Tiffany C. Adams (Moll) was the first character we see, and she exhibited just a timeworn character, who was soliciting not because she wanted to, but because she needed the money. She represented the audience: the downtrodden public who didn’t understand why unions were important. Helping to narrate the allegory was Jack Lauferæ (Harry Druggist). Forming the Liberty Committee were Christopher Carrollæ (Reverend Salvation), Rob Roy Cesaræ (Dr. Specialist), Matthew Patrick Davisæ (President Prexy), Jim Holdridge (Yasha), Roland Rusinekæ (Dauber), and David Trice (Editor Daily). All were strong and seemingly slightly crazy, with some exaggerated characteristics fitting the allegory. This made them appear more comical, knocking them down a peg. The Mister family consisted of Peter Van Nordenæ (Mr. Mister), Gigi Berminghamæ (Mrs. Mister), Adam Wylieæ (Junior Mister), and Ashley Adleræ (Sister Mister). Again, all were strong. I particularly enjoyed Van Norden’s portrayal of the capitalist, and Wylie and Adler’s portrayal of the children. Rex Smithæ portrayed Larry Foreman, the union leader, with a clear strength of conviction. Rounding out the ensemble were Matt Wolpeæ (Gus Polack, Gent, Mamie, Reporter), Penelope Yates (Sadie Polack), Will Barker (Cop/Bugs/Trixie), Mikey Hawley (Dick/Stevie/Scoot/Reporter), and Lowe Tayloræ (Ella). I particularly enjoyed Taylor’s singing and the comic portrayal of Walpe, Barker and Hawley as the university professors—especially WIll Barker’s hilarious portrayal of Prof. Trixie!
[æ denotes members of Actors Equity ]
Music was provided by David O, who played the piano onstage and introduced scenes.
Technically, the production was very simply designed. The scenic design by Kurt Boetcher was primarily a bare stage with a few props. Most of the scenic design came from the properties by Michael O’Hara and the excellent costumes of Maila Aladdin Sanders. The lighting design by J. C Gafford was equally creative, combining traditional leikos with scrollers (which were a bit noisy)… as well as the stage ghost light, harsh overhead florescents, and bright halogens. As noted earlier, the production was directed by Daniel Henning, assisted by Caitlin Eckstein and Tamara Williams. Irma Alejandra Gomez was stage manager, assisted by Tamara Becker. I’m not listing all of the numerous producers.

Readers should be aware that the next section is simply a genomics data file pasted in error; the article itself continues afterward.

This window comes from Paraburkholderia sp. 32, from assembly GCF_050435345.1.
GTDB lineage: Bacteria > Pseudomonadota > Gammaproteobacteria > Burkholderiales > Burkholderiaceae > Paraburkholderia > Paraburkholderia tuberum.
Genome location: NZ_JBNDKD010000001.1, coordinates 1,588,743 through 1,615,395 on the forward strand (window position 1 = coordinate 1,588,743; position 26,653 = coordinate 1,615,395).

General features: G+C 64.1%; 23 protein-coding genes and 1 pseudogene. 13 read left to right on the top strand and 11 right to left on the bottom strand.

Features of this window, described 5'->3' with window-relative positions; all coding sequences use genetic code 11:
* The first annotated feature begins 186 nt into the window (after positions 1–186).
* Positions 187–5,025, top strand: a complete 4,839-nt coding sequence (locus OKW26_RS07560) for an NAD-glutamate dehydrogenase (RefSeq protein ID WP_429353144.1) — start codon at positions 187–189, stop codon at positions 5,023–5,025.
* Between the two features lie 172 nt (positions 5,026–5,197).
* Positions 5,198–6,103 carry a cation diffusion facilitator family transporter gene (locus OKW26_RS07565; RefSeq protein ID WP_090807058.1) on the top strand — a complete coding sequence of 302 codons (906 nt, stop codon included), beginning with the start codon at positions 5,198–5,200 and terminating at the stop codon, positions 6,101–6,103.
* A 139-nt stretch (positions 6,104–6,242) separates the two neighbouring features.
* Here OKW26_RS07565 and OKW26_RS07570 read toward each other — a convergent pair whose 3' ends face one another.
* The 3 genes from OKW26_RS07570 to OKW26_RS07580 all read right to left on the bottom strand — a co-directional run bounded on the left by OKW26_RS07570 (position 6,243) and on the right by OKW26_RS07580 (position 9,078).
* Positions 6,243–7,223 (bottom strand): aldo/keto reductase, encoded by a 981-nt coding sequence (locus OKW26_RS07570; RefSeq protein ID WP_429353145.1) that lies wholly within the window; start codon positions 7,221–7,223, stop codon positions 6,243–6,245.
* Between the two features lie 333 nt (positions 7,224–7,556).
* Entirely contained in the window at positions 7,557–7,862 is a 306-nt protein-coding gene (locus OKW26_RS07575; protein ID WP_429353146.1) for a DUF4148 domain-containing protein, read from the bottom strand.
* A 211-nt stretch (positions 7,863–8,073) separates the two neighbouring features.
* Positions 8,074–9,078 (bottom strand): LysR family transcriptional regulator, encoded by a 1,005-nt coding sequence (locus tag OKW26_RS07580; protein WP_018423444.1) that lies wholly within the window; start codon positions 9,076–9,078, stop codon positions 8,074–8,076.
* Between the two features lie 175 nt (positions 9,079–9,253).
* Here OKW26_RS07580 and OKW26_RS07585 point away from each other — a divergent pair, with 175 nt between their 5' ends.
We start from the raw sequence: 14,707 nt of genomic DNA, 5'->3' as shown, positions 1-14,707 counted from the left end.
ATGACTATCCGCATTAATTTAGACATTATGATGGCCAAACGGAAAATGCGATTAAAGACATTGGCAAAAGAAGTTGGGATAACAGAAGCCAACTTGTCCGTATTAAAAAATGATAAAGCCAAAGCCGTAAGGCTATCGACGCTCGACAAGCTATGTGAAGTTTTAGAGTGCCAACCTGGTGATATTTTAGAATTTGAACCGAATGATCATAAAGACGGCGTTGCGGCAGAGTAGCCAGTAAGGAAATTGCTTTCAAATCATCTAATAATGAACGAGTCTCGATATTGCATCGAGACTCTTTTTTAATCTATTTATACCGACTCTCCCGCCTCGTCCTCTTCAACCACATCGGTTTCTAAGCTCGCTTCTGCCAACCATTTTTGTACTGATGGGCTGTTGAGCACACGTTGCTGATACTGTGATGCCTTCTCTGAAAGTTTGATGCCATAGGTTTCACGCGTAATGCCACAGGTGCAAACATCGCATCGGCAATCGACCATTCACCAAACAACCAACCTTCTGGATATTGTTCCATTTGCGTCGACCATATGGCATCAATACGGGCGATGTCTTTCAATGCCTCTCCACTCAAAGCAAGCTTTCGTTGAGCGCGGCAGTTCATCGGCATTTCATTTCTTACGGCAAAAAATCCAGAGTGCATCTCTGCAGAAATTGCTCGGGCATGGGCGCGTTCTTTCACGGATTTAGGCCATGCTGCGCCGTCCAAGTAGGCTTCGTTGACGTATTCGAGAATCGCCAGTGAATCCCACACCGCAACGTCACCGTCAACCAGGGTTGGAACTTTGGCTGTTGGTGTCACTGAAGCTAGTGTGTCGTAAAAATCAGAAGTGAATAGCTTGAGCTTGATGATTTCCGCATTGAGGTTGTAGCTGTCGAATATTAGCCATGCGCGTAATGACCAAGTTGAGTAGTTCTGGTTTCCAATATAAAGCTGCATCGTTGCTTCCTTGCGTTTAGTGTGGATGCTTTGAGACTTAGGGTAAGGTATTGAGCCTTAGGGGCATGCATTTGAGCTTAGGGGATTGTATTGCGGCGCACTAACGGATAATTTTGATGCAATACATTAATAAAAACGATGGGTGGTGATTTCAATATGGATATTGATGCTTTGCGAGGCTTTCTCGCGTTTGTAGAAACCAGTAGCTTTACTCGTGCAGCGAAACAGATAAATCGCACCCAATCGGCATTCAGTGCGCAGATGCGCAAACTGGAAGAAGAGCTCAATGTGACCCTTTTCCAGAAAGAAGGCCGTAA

“The Cradle Will Rock” continues at the Stella Adler Theatre through March 20, although I understand many shows are sold out. Tickets are available through The Blank (use the code ADLER to save $5), and may be available through Goldstar.
Upcoming Theatre, Concerts, and Dance: March 19 brings “Having It All” at the NoHo Arts Center. Lastly, March 26 brings “The Diary of Anne Frank” at Repertory East. April 2 will hopefully bring “Glory Days” at the Lillian Theatre (pending ticketing). April 9 will bring the Renaissance Faire. April 16 brings “The Producers” at Cabrillo Music Theatre, with “Lust N Rust: The Trailer Park Musical” at the Lyric Theatre on April 17. April 23rd, which is during Pesach, brings the last show of the current Colony season, “The All Night Strut” at the Colony Theatre. The last weekend of April is being held open (i.e., pending ticketing) for Brian Stokes Mitchell at the new Valley Performing Arts Center. May 7 will bring “God of Carnage” at the Ahmanson Theatre (pending Hottix). The weekend of May 12-14 will bring the “Collabor8 Dance Festival” at Van Nuys High School, which is always excellent. The third weekend in May is currently open, but I expect that to change. The last weekend of May brings “Cabaret” at REP East on May 28, and (pending ticketing) “Dear World” at the Lyric Theatre. June begins with “Year Zero” at the Colony Theatre on June 5, with the rest of June being lost to Confirmation Services at Temple and a college visit trip (but who knows — we might hit a show in Nashville or St. Louis). Lastly, July should hopefully start with “Les Miserables” at the Ahmanson on July 2 (pending hottix).